One of the challenges you face if you try to entertain people with humour is deciding on what is an “appropriate” topic for comedy or satire. Clearly, I don’t mind if I piss people off and frequently set out to do it on purpose. By the same token, I do have an internal censor of sorts but it leans more towards “is that funny enough to get away with it?” than “am I allowed to say that?”
I was reminded of this conundrum when reading about how Ricky Gervais has upset a few people this week by picking on fat people in a podcast. I’d seen his DVD “Fame” recently where he also ripped on fat people (“not a disease”) so I had a fair feeling for the tone of his podcast when I saw a partial transcript. Suffice to say that he thinks fat people shouldn’t be treated gently.
I have all three standup DVDs he’s released and one thing that was a real eye-opener for me in all of them was how aggressively he went for what could be regarded as soft targets. I know he isn’t to everyone’s taste but anyone who can make me laugh at jokes at the expense of kids with cancer is all right by me.
Gervais (to me at least) is a classic example of it isn’t what you make jokes about that matters, it’s how good you are. The fact that some people are confronted and upset by some of his jokes isn’t in and of itself a measure of their quality. After all, I doubt that the initial publication of Jonathan Swift’s “A Modest Proposal” was greeted with universal acclaim as a masterpiece of satire (“He’s saying we should eat Irish babies – he’s a very bad man!”)
The world is, of course, littered with the putrid corpses of jokes that died horrible public deaths when the comedian in question was simply trying to be offensive for shock value and failed to remember the “be funny” part of the equation (doubtless I’ve committed this humourcide many times). The best recent example for me is still when Michael Richards (Seinfeld’s “Kramer”) imploded on stage and repeatedly brayed “nigger” at an audience member. You don’t try that shit unless you’re really, really good.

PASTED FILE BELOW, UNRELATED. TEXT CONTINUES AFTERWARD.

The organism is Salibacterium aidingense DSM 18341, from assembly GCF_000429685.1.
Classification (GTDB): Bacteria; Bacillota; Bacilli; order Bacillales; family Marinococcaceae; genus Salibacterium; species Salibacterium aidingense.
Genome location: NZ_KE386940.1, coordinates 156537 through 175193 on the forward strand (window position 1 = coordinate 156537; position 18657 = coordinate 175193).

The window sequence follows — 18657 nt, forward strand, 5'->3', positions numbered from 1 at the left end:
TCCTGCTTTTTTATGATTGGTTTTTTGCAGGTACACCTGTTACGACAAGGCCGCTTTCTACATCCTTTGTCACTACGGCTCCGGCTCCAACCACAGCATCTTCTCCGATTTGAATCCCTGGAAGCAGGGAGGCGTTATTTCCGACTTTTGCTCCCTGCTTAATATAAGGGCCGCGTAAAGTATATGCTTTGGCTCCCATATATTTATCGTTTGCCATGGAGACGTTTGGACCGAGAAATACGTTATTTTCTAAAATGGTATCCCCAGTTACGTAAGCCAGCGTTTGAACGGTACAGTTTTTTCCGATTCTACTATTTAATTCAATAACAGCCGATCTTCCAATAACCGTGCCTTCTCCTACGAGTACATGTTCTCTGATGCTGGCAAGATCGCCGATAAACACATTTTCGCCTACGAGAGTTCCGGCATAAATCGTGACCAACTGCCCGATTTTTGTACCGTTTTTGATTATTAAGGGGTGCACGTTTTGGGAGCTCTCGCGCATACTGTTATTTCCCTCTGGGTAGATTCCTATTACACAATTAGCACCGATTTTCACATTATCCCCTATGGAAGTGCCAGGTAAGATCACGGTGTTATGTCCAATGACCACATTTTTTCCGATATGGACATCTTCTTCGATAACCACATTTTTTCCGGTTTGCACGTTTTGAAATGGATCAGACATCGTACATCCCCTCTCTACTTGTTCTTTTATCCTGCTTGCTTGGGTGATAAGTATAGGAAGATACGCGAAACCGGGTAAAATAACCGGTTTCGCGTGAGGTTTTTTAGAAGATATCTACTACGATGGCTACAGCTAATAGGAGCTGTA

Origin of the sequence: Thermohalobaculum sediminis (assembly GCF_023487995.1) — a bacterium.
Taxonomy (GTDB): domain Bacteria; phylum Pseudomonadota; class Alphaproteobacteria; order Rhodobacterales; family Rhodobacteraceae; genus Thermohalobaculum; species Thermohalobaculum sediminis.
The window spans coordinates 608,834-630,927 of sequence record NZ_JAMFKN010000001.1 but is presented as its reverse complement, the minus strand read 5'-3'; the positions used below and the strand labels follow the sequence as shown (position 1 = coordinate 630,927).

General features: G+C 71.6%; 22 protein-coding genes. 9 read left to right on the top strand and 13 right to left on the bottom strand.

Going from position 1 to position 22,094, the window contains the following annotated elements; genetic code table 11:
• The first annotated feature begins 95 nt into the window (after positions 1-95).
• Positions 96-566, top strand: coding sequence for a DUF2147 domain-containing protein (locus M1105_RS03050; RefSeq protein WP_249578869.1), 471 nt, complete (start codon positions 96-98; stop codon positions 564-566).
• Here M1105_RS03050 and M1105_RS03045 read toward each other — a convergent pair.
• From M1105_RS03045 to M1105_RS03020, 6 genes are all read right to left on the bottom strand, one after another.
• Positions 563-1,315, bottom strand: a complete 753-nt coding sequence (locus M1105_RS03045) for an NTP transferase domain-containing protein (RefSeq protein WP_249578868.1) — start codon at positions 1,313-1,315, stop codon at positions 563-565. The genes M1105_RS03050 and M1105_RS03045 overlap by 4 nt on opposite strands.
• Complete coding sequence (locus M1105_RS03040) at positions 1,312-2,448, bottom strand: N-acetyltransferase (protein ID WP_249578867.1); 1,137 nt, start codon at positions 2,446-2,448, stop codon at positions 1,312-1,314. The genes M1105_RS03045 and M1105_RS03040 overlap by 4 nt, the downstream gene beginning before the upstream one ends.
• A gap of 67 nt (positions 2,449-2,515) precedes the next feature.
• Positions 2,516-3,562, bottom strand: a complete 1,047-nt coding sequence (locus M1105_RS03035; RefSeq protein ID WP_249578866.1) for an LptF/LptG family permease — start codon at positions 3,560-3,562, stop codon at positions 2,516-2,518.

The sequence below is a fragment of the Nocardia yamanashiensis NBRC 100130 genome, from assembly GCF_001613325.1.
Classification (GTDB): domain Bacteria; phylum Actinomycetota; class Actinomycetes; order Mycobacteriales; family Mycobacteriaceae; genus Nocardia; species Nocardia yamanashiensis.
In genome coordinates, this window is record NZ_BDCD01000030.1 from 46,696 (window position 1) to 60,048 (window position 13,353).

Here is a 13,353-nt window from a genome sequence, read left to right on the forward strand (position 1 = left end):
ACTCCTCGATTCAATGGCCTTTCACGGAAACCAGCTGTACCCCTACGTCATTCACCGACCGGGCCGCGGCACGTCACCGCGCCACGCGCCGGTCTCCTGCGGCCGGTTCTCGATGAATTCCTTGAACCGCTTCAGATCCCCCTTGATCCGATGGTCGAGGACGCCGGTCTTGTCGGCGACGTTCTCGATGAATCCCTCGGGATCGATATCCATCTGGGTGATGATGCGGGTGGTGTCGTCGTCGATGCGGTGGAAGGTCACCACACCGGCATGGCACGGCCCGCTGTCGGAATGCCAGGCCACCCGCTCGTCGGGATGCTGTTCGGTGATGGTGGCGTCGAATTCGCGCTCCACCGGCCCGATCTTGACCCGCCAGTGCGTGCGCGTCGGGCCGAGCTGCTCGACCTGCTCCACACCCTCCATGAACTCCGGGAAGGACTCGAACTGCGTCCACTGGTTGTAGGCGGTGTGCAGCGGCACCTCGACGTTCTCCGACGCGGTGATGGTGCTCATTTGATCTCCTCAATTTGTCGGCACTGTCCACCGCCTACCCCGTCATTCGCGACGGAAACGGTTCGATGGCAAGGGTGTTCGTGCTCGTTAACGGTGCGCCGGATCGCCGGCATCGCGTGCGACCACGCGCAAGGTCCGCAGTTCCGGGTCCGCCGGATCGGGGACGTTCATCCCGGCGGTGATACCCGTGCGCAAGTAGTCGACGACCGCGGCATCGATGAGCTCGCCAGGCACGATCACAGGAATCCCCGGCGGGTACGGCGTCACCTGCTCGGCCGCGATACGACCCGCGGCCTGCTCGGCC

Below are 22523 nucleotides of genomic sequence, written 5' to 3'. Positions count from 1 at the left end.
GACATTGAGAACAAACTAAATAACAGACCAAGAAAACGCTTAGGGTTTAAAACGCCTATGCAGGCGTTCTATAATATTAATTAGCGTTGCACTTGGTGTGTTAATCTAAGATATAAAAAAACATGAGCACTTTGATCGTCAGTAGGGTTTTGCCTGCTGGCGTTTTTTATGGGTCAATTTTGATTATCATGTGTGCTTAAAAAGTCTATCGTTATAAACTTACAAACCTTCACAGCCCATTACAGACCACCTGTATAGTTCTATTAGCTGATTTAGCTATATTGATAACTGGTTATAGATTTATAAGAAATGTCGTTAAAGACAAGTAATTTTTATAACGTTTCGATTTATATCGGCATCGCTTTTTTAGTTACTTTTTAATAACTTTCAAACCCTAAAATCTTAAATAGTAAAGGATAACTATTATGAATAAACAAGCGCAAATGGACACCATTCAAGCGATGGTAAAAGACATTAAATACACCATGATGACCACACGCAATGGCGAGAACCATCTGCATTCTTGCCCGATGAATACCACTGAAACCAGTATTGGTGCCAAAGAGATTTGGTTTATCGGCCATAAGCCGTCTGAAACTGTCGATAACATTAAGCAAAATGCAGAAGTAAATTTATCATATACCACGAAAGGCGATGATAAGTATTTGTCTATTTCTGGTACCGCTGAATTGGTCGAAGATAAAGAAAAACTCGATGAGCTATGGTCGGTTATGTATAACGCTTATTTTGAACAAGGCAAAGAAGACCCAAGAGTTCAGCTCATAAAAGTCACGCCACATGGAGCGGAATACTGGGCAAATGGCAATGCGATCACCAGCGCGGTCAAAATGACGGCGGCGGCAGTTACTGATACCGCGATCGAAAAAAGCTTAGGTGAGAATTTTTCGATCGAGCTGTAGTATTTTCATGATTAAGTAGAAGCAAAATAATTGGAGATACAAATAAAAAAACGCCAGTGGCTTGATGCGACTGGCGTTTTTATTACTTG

But if you’re good, and daring, you can go right out there and make jokes about paedophilia:
To be accurate, the target of the satire in that video from Britain’s “Brass Eye” is actually the hysteria that was surrounding paedophilia at the time rather than saying paedophilia itself is funny. The first time I saw that I almost couldn’t believe someone would take the risk of going that far. I don’t know how many death threats the makers of the show received but they won’t be getting invited to tea at Buckingham Palace any time soon.
Which is something else that not enough people consider before they do something (and I’m not limiting this to attempts at comedy): be prepared for the consequences. To white guys who say they should be able to say nigger because it’s free speech I say sure you should. Just be prepared for people to decide they don’t want to be around someone who spouts racist crap. I know a lot of what I’ve done, particularly on YouTube, could have an adverse affect on some people’s opinion of me. It could mean I don’t get a particular job at some point. I made a conscious choice in that regard:
I’ve never taken a video down and I stand by everything I’ve ever done on YouTube. It may not all be comedy gold but it’s all me.